Tuesday, July 20, 2010

Scala Summit @ OSCON 2010

I attended the Scala Summit at OSCON this year. I have worked with Scala off and on in the past year, but have never really used it on any substantial project.
There were several presentations throughout the day, here is a quick rundown on what I saw:

Akka framework, providing support for concurrency, fault-tolerance, and STM. To me this was the most interesting presentation, in part because I think Scala provides great promise for building concurrent applications more safely. This framework borrows concurrency and fault-tolerance ideas from Erlang, using message-passing between lightweight event-based actors, allowing for thousands of such concurrent actors. It claims to be much more performant than the default Scala concurrency libraries.
more here: akka

sbt - the Simple Build Tool, is clearly the tool of choice to manage the Scala/Java build process. It incorporates dependency management using Ivy, allows for build programs to be written in Scala. It looks useful as a general replacement for other build tools as well. simple-build-tool/

Specs - a domain-specific language for creating specifications and validating code against it.
see more here: specs

Lift framework: another presentation on Lift that, I think, suffered from the presenter doing live code instead of working from slides. There was some interesting discussion of the benefits of static-typing in such a web framework (a bit less testing required for example.) The other thing I came away from this with was how powerful the Comet library is, looking forward to diving into this further.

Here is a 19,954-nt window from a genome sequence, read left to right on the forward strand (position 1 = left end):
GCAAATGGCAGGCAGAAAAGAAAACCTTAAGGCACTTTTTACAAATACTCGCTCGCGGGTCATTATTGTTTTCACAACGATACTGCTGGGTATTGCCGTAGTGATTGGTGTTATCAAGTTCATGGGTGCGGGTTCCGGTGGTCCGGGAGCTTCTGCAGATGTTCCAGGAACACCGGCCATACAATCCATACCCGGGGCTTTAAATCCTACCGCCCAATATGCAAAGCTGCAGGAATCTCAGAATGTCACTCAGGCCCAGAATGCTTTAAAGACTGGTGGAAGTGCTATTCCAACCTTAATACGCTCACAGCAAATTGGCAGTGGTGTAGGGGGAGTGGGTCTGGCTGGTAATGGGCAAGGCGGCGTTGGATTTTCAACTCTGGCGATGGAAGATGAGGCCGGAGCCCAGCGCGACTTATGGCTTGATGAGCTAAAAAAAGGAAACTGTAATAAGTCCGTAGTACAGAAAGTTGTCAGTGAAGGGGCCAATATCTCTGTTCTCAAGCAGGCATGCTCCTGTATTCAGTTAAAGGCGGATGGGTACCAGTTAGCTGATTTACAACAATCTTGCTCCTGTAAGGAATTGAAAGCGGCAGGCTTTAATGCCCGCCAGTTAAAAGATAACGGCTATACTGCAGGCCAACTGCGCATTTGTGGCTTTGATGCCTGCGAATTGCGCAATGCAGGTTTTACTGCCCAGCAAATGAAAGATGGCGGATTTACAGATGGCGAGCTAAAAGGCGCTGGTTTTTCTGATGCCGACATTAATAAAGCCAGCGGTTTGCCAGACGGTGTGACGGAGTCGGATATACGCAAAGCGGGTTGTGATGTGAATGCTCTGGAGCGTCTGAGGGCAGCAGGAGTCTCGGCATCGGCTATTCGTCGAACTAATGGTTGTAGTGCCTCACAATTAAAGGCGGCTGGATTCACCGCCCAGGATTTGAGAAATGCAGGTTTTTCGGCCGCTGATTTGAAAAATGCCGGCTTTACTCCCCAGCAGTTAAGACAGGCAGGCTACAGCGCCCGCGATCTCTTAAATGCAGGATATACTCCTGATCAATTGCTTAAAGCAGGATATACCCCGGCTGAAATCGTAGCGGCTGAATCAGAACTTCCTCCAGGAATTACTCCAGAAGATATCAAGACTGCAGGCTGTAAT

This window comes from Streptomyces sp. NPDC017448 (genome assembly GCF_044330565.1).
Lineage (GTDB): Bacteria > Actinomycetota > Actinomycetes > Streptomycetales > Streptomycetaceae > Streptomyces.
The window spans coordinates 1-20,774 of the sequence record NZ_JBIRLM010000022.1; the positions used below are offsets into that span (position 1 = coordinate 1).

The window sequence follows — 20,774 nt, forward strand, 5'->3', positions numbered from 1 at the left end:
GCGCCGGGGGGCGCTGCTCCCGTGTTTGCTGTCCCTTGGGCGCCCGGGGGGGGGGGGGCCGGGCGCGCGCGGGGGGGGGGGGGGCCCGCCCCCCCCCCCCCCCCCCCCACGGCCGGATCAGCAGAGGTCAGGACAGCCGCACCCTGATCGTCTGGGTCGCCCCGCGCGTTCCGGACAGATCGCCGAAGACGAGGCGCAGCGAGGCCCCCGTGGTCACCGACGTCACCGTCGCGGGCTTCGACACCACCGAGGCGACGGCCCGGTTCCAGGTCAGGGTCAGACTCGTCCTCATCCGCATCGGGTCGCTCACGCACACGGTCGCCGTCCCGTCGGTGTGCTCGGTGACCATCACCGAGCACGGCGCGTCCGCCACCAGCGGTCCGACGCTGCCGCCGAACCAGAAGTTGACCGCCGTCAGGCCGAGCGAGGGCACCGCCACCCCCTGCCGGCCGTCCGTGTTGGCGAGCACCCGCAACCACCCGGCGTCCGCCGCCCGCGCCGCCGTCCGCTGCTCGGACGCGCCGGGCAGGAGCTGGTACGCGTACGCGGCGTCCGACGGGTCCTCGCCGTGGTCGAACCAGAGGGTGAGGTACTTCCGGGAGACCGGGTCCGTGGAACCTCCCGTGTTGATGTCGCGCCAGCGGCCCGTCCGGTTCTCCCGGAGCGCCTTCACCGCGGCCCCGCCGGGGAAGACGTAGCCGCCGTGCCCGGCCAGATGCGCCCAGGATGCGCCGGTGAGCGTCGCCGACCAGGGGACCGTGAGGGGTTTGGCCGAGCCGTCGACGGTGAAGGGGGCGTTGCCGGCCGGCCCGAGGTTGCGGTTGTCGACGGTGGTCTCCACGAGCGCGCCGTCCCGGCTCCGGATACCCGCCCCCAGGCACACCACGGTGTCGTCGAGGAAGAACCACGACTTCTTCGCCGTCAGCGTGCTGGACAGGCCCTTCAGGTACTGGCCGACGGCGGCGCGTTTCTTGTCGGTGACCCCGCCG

Android/Scala integration - some discussion on toolchain, problems with larger libraries, and the role of type-safety.

Scala in Practice: developers from Twitter and ??? ran a Q&A session. A couple of things that echoed my experience was the difficulty of integrating new Scala development into existing Eclipse & Maven toolchains. Also, remember you're not writing Ruby on Rails, or Java - don't just bring the same idioms. These folks also gave up on the standard concurrency libraries due to performance, rolling their own (Akka wasn't yet available, but they said they would use it now.)
The other thing that really rang with me was that, rather than trying to introduce Scala in a low-risk "test" project, it would be better to write something important. (At least it worked for them!)
There was also some discussion about lack of support for nested annotations and how this affects persistence frameworks - something I need to look into more.

Advanced Scala Language Features - last session of the day, some of which was over my head as a Scala newbie.
The two concepts I took away was the notion of "higher kinds" and continuations.
Kinds are a level above types (Kind systems classify Types, Type systems classify Values.) They allow you to construct and manipulate Types.
Continuations are a feature common in a few other languages, Scala 2.8 has a form that the speaker argued was not really that useful. Remains to be seen

I also had some offline discussions with people about integrating Java and Scala. All thought it was great, but also warned me that the Eclipse 3.5/Scala 2.7 integration was a bit brittle. So at least it wasn't just me having the problems!
All swore by the 'sbt' tool. I hope to get a chance to new Eclipse and Scala 2.8 soon and see if its better to integrate. i'm also looking forward to digging into the Akka framework.

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